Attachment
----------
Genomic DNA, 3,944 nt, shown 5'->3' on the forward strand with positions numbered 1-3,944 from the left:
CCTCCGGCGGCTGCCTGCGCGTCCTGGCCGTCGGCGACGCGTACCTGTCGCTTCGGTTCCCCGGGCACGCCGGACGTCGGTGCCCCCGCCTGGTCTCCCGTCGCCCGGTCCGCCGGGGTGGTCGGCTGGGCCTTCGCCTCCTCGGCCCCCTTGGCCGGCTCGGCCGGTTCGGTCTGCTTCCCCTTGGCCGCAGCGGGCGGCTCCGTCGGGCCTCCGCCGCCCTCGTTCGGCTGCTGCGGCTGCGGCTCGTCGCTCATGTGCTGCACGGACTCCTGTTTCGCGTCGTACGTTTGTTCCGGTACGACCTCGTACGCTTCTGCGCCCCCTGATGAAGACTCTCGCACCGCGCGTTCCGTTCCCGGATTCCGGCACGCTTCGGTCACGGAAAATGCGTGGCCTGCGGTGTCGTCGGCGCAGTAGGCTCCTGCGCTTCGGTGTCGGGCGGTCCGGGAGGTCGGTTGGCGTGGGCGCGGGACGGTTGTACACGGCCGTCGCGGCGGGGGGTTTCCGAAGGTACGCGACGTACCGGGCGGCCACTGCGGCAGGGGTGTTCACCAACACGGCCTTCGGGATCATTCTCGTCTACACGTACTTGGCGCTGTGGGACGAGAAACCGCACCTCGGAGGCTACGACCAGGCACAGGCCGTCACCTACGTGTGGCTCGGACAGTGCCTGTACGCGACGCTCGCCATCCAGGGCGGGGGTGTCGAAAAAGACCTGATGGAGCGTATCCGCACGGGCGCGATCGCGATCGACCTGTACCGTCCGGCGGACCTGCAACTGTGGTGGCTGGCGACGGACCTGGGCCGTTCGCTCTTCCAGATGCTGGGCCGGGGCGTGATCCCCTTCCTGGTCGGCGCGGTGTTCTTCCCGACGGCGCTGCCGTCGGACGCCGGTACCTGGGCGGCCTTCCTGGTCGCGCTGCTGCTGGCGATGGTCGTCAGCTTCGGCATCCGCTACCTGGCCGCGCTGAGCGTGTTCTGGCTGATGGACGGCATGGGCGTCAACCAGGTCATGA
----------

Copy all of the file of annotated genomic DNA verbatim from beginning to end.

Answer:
Genomic DNA, 3,944 nt, shown 5'->3' on the forward strand with positions numbered 1-3,944 from the left:
CCTCCGGCGGCTGCCTGCGCGTCCTGGCCGTCGGCGACGCGTACCTGTCGCTTCGGTTCCCCGGGCACGCCGGACGTCGGTGCCCCCGCCTGGTCTCCCGTCGCCCGGTCCGCCGGGGTGGTCGGCTGGGCCTTCGCCTCCTCGGCCCCCTTGGCCGGCTCGGCCGGTTCGGTCTGCTTCCCCTTGGCCGCAGCGGGCGGCTCCGTCGGGCCTCCGCCGCCCTCGTTCGGCTGCTGCGGCTGCGGCTCGTCGCTCATGTGCTGCACGGACTCCTGTTTCGCGTCGTACGTTTGTTCCGGTACGACCTCGTACGCTTCTGCGCCCCCTGATGAAGACTCTCGCACCGCGCGTTCCGTTCCCGGATTCCGGCACGCTTCGGTCACGGAAAATGCGTGGCCTGCGGTGTCGTCGGCGCAGTAGGCTCCTGCGCTTCGGTGTCGGGCGGTCCGGGAGGTCGGTTGGCGTGGGCGCGGGACGGTTGTACACGGCCGTCGCGGCGGGGGGTTTCCGAAGGTACGCGACGTACCGGGCGGCCACTGCGGCAGGGGTGTTCACCAACACGGCCTTCGGGATCATTCTCGTCTACACGTACTTGGCGCTGTGGGACGAGAAACCGCACCTCGGAGGCTACGACCAGGCACAGGCCGTCACCTACGTGTGGCTCGGACAGTGCCTGTACGCGACGCTCGCCATCCAGGGCGGGGGTGTCGAAAAAGACCTGATGGAGCGTATCCGCACGGGCGCGATCGCGATCGACCTGTACCGTCCGGCGGACCTGCAACTGTGGTGGCTGGCGACGGACCTGGGCCGTTCGCTCTTCCAGATGCTGGGCCGGGGCGTGATCCCCTTCCTGGTCGGCGCGGTGTTCTTCCCGACGGCGCTGCCGTCGGACGCCGGTACCTGGGCGGCCTTCCTGGTCGCGCTGCTGCTGGCGATGGTCGTCAGCTTCGGCATCCGCTACCTGGCCGCGCTGAGCGTGTTCTGGCTGATGGACGGCATGGGCGTCAACCAGGTCATGA